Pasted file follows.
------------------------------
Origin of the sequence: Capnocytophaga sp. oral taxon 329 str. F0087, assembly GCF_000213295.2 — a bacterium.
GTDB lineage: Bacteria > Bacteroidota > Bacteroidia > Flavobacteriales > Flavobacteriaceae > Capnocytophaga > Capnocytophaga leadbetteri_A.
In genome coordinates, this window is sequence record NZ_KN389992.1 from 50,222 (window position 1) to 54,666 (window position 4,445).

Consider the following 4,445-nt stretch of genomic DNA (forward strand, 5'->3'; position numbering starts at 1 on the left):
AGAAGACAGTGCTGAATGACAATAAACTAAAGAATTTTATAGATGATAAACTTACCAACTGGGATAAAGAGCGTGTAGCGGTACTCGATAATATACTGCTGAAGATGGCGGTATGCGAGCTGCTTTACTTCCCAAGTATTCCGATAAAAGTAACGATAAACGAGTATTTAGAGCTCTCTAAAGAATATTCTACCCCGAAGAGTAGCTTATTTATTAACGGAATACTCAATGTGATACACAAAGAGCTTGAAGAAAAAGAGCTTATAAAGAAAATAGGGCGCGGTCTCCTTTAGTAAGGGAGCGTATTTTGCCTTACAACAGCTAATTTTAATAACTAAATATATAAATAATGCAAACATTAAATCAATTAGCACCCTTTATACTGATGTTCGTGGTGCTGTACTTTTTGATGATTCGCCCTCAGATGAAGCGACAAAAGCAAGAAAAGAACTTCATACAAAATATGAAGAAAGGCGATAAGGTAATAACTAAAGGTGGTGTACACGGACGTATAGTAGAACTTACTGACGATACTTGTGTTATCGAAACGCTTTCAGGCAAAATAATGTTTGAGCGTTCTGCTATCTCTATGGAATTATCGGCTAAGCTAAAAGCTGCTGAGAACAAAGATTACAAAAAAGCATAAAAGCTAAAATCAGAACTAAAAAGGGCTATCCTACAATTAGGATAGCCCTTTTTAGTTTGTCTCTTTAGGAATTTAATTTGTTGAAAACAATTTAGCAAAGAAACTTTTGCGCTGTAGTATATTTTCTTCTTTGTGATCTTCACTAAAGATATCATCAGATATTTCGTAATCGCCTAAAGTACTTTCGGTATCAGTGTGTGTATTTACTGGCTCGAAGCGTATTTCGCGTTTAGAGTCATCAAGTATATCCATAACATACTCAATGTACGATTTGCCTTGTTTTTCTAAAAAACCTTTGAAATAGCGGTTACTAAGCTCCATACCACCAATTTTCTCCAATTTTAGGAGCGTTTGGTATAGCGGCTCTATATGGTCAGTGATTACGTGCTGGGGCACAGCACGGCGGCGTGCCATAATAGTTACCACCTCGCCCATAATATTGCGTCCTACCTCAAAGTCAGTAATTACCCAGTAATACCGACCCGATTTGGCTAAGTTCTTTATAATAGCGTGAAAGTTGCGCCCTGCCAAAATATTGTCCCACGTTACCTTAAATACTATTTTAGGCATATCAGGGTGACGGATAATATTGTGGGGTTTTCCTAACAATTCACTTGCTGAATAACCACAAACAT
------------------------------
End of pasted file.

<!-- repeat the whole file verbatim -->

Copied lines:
Origin of the sequence: Capnocytophaga sp. oral taxon 329 str. F0087, assembly GCF_000213295.2 — a bacterium.
GTDB lineage: Bacteria > Bacteroidota > Bacteroidia > Flavobacteriales > Flavobacteriaceae > Capnocytophaga > Capnocytophaga leadbetteri_A.
In genome coordinates, this window is sequence record NZ_KN389992.1 from 50,222 (window position 1) to 54,666 (window position 4,445).

Consider the following 4,445-nt stretch of genomic DNA (forward strand, 5'->3'; position numbering starts at 1 on the left):
AGAAGACAGTGCTGAATGACAATAAACTAAAGAATTTTATAGATGATAAACTTACCAACTGGGATAAAGAGCGTGTAGCGGTACTCGATAATATACTGCTGAAGATGGCGGTATGCGAGCTGCTTTACTTCCCAAGTATTCCGATAAAAGTAACGATAAACGAGTATTTAGAGCTCTCTAAAGAATATTCTACCCCGAAGAGTAGCTTATTTATTAACGGAATACTCAATGTGATACACAAAGAGCTTGAAGAAAAAGAGCTTATAAAGAAAATAGGGCGCGGTCTCCTTTAGTAAGGGAGCGTATTTTGCCTTACAACAGCTAATTTTAATAACTAAATATATAAATAATGCAAACATTAAATCAATTAGCACCCTTTATACTGATGTTCGTGGTGCTGTACTTTTTGATGATTCGCCCTCAGATGAAGCGACAAAAGCAAGAAAAGAACTTCATACAAAATATGAAGAAAGGCGATAAGGTAATAACTAAAGGTGGTGTACACGGACGTATAGTAGAACTTACTGACGATACTTGTGTTATCGAAACGCTTTCAGGCAAAATAATGTTTGAGCGTTCTGCTATCTCTATGGAATTATCGGCTAAGCTAAAAGCTGCTGAGAACAAAGATTACAAAAAAGCATAAAAGCTAAAATCAGAACTAAAAAGGGCTATCCTACAATTAGGATAGCCCTTTTTAGTTTGTCTCTTTAGGAATTTAATTTGTTGAAAACAATTTAGCAAAGAAACTTTTGCGCTGTAGTATATTTTCTTCTTTGTGATCTTCACTAAAGATATCATCAGATATTTCGTAATCGCCTAAAGTACTTTCGGTATCAGTGTGTGTATTTACTGGCTCGAAGCGTATTTCGCGTTTAGAGTCATCAAGTATATCCATAACATACTCAATGTACGATTTGCCTTGTTTTTCTAAAAAACCTTTGAAATAGCGGTTACTAAGCTCCATACCACCAATTTTCTCCAATTTTAGGAGCGTTTGGTATAGCGGCTCTATATGGTCAGTGATTACGTGCTGGGGCACAGCACGGCGGCGTGCCATAATAGTTACCACCTCGCCCATAATATTGCGTCCTACCTCAAAGTCAGTAATTACCCAGTAATACCGACCCGATTTGGCTAAGTTCTTTATAATAGCGTGAAAGTTGCGCCCTGCCAAAATATTGTCCCACGTTACCTTAAATACTATTTTAGGCATATCAGGGTGACGGATAATATTGTGGGGTTTTCCTAACAATTCACTTGCTGAATAACCACAAACAT